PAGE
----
The world is changing fast and to keep up you need local knowledge with global context.
By Alec Hogg
Every year London’s Sunday Times publishes a list of the UK’s 1 000 richest residents. For 2015, the past weekend’s ranking show, position 17 is occupied by Natie Kirsh. With net assets of R91bn, were he so inclined, he has enough to buy all the issued shares of either Woolworths or Discovery. But in 1986 he left the country with virtually nothing.
The story of the 83-year-old Potchefstroom-bred, Wits-educated entrepreneur is inspirational. Kirsh’s group Tradegro – owner of previously flourishing chain stores Checkers, Metro, Dions, Russells and JD Group – was one of the highest profile casualties of national capital starvation which followed PW Botha’s infamous Rubicon Speech in 1985. Sanlam, then his financial partner, squeezed the over-geared Kirsh out of the business. So 29 years ago he took what he could get for his life’s work and headed for New York to run the small Jetro operation there which he’d bought from Metro.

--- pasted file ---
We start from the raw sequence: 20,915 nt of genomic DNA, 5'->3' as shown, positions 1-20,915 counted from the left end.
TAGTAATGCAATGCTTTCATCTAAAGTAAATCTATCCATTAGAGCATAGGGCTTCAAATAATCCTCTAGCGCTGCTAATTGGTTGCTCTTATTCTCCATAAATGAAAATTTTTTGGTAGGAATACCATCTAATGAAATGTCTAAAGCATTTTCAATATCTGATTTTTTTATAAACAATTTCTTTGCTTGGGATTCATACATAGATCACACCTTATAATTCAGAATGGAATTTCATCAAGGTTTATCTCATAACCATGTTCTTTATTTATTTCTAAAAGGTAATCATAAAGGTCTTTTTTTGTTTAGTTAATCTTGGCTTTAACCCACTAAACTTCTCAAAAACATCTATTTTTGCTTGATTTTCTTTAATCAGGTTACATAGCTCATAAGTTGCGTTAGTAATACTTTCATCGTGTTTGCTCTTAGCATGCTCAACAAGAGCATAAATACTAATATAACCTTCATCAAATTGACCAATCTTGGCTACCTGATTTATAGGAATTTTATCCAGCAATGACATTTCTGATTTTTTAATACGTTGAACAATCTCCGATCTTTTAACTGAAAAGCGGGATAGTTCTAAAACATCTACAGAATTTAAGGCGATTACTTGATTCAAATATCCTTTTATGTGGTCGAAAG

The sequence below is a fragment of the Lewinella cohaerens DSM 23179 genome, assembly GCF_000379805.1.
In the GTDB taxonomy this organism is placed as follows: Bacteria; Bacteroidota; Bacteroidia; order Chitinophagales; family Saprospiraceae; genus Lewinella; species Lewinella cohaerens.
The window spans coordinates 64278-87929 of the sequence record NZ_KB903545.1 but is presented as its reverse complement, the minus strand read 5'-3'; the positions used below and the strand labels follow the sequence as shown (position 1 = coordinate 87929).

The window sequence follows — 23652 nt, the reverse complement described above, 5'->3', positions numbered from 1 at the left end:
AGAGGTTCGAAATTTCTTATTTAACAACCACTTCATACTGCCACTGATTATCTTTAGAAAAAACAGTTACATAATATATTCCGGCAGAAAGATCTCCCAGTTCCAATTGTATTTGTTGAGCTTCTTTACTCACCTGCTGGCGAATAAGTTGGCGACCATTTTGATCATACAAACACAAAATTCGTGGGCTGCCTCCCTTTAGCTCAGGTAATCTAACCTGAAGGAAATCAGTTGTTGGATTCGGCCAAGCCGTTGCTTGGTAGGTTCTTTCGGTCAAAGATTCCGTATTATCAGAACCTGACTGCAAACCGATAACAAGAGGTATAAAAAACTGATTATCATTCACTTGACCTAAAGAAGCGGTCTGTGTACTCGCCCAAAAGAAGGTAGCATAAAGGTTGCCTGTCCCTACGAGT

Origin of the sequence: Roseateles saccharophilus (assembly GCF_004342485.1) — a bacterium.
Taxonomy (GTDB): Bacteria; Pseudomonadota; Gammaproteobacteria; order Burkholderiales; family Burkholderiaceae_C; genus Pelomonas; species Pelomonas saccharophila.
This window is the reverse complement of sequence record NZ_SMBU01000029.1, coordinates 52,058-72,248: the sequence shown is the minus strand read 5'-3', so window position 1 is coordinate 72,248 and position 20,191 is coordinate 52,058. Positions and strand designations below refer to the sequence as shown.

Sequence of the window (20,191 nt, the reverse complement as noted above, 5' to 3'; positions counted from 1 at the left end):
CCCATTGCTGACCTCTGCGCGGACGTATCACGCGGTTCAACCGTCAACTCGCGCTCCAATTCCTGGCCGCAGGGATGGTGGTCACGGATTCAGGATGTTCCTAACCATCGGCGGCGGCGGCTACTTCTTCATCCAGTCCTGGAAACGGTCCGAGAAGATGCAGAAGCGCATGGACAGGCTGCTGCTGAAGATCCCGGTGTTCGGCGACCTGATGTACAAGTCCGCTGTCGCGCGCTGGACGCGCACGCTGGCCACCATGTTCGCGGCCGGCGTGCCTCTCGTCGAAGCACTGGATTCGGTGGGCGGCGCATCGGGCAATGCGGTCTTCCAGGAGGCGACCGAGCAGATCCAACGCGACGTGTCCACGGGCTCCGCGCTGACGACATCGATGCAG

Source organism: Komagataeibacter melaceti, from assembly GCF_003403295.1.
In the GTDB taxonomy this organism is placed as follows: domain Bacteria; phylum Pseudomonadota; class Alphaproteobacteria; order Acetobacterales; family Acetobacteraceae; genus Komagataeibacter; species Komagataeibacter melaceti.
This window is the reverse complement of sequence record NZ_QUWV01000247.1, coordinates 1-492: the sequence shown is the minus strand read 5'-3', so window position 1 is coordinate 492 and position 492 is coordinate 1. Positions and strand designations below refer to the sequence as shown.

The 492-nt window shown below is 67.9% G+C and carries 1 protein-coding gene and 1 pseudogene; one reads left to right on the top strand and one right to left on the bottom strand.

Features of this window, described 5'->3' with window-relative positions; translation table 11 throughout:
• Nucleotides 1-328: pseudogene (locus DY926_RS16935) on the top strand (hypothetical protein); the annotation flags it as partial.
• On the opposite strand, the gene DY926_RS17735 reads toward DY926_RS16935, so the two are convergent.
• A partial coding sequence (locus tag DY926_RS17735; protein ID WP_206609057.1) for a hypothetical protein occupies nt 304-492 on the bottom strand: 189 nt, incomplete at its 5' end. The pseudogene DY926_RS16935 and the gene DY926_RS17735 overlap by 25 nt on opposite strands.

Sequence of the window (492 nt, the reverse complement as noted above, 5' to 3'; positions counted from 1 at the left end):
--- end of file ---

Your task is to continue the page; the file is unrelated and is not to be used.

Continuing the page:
Today Jetro is the US’s leading wholesale cash and carry group with 13 massive warehouses catering to the food services and grocery sector. Kirsh owns 75% of Jetro, a stake which the London Sunday Times estimates at £3.7bn of his £5bn net worth. That makes him richer than the Ruperts, the Oppenheimers and Glencore’s Ivan Glasenberg. Of all his countrymen, only Elon Musk (net worth R150bn) tops Kirsh. Not bad for a guy who started again at 54.
Yesterday’s top five stories
Lucy Kellaway: Billionaires like Elon Musk are “freaks and misfits”
“We need to get it to a turtle doctor” – little girls save baby turtle
Natie Kirsh of Jetro, worth R91bn, top of 8 SAs on UK’s 2015 Rich List
Mt Everest avalanche: At least ten South Africans trapped
Update: Presidency and Glencore dispel claims of Eskom BEE benefits
Subscribe to Alec Hogg’s free daily newsletter
Cyril Ramaphosa: The Audio Biography
Listen to the story of Cyril Ramaphosa's rise to presidential power, narrated by our very own Alec Hogg.